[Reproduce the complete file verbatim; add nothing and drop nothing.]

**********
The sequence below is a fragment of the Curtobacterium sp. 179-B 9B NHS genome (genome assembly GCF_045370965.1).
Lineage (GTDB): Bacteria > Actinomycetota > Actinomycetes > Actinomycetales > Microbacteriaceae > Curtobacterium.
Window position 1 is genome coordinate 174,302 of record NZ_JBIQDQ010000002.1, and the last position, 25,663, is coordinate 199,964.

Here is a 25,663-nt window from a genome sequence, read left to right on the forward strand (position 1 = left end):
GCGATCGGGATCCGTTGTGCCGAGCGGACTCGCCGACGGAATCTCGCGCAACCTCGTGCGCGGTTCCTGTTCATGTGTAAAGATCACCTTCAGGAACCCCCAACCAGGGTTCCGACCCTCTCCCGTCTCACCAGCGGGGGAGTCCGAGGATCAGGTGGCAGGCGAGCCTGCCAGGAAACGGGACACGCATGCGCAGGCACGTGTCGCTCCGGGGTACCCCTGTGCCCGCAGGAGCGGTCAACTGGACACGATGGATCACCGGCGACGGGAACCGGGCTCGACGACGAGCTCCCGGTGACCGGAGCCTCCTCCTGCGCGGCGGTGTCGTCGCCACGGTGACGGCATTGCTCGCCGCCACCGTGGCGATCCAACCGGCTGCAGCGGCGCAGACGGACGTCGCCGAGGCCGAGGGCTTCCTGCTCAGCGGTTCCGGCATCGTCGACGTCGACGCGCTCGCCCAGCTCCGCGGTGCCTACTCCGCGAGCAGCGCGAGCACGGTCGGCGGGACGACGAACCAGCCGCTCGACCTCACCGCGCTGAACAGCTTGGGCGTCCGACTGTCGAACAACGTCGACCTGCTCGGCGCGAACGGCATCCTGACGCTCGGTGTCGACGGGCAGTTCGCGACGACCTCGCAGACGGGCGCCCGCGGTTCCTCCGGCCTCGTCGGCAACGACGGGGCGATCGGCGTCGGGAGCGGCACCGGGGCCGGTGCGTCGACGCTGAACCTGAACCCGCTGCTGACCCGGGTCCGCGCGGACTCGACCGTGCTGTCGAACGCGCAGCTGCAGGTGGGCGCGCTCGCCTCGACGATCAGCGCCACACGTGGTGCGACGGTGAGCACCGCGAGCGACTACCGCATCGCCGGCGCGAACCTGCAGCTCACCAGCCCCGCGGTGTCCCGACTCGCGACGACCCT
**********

The sequence below is a fragment of the Curtobacterium sp. 179-B 9B NHS genome (genome assembly GCF_045370965.1).
Lineage (GTDB): Bacteria > Actinomycetota > Actinomycetes > Actinomycetales > Microbacteriaceae > Curtobacterium.
Window position 1 is genome coordinate 174,302 of record NZ_JBIQDQ010000002.1, and the last position, 25,663, is coordinate 199,964.

Here is a 25,663-nt window from a genome sequence, read left to right on the forward strand (position 1 = left end):
GCGATCGGGATCCGTTGTGCCGAGCGGACTCGCCGACGGAATCTCGCGCAACCTCGTGCGCGGTTCCTGTTCATGTGTAAAGATCACCTTCAGGAACCCCCAACCAGGGTTCCGACCCTCTCCCGTCTCACCAGCGGGGGAGTCCGAGGATCAGGTGGCAGGCGAGCCTGCCAGGAAACGGGACACGCATGCGCAGGCACGTGTCGCTCCGGGGTACCCCTGTGCCCGCAGGAGCGGTCAACTGGACACGATGGATCACCGGCGACGGGAACCGGGCTCGACGACGAGCTCCCGGTGACCGGAGCCTCCTCCTGCGCGGCGGTGTCGTCGCCACGGTGACGGCATTGCTCGCCGCCACCGTGGCGATCCAACCGGCTGCAGCGGCGCAGACGGACGTCGCCGAGGCCGAGGGCTTCCTGCTCAGCGGTTCCGGCATCGTCGACGTCGACGCGCTCGCCCAGCTCCGCGGTGCCTACTCCGCGAGCAGCGCGAGCACGGTCGGCGGGACGACGAACCAGCCGCTCGACCTCACCGCGCTGAACAGCTTGGGCGTCCGACTGTCGAACAACGTCGACCTGCTCGGCGCGAACGGCATCCTGACGCTCGGTGTCGACGGGCAGTTCGCGACGACCTCGCAGACGGGCGCCCGCGGTTCCTCCGGCCTCGTCGGCAACGACGGGGCGATCGGCGTCGGGAGCGGCACCGGGGCCGGTGCGTCGACGCTGAACCTGAACCCGCTGCTGACCCGGGTCCGCGCGGACTCGACCGTGCTGTCGAACGCGCAGCTGCAGGTGGGCGCGCTCGCCTCGACGATCAGCGCCACACGTGGTGCGACGGTGAGCACCGCGAGCGACTACCGCATCGCCGGCGCGAACCTGCAGCTCACCAGCCCCGCGGTGTCCCGACTCGCGACGACCCT